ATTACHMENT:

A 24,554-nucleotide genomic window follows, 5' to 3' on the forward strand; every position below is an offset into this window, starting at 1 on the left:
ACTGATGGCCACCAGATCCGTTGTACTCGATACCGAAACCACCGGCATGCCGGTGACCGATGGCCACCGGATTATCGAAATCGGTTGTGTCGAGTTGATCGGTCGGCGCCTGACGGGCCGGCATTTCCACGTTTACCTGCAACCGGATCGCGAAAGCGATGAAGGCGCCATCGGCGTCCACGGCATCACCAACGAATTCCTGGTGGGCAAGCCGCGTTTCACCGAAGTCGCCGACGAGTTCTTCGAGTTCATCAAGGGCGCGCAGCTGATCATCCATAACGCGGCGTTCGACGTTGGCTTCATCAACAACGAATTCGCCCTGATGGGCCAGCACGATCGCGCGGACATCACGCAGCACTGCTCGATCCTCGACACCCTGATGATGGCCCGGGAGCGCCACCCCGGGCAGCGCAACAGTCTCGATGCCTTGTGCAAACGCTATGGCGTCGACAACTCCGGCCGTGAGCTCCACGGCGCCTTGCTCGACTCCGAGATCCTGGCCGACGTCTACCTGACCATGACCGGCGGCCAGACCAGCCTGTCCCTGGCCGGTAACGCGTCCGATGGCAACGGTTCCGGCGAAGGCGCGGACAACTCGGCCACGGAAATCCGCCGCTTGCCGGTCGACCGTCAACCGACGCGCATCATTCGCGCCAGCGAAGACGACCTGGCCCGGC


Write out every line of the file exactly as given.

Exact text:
A 24,554-nucleotide genomic window follows, 5' to 3' on the forward strand; every position below is an offset into this window, starting at 1 on the left:
ACTGATGGCCACCAGATCCGTTGTACTCGATACCGAAACCACCGGCATGCCGGTGACCGATGGCCACCGGATTATCGAAATCGGTTGTGTCGAGTTGATCGGTCGGCGCCTGACGGGCCGGCATTTCCACGTTTACCTGCAACCGGATCGCGAAAGCGATGAAGGCGCCATCGGCGTCCACGGCATCACCAACGAATTCCTGGTGGGCAAGCCGCGTTTCACCGAAGTCGCCGACGAGTTCTTCGAGTTCATCAAGGGCGCGCAGCTGATCATCCATAACGCGGCGTTCGACGTTGGCTTCATCAACAACGAATTCGCCCTGATGGGCCAGCACGATCGCGCGGACATCACGCAGCACTGCTCGATCCTCGACACCCTGATGATGGCCCGGGAGCGCCACCCCGGGCAGCGCAACAGTCTCGATGCCTTGTGCAAACGCTATGGCGTCGACAACTCCGGCCGTGAGCTCCACGGCGCCTTGCTCGACTCCGAGATCCTGGCCGACGTCTACCTGACCATGACCGGCGGCCAGACCAGCCTGTCCCTGGCCGGTAACGCGTCCGATGGCAACGGTTCCGGCGAAGGCGCGGACAACTCGGCCACGGAAATCCGCCGCTTGCCGGTCGACCGTCAACCGACGCGCATCATTCGCGCCAGCGAAGACGACCTGGCCCGGC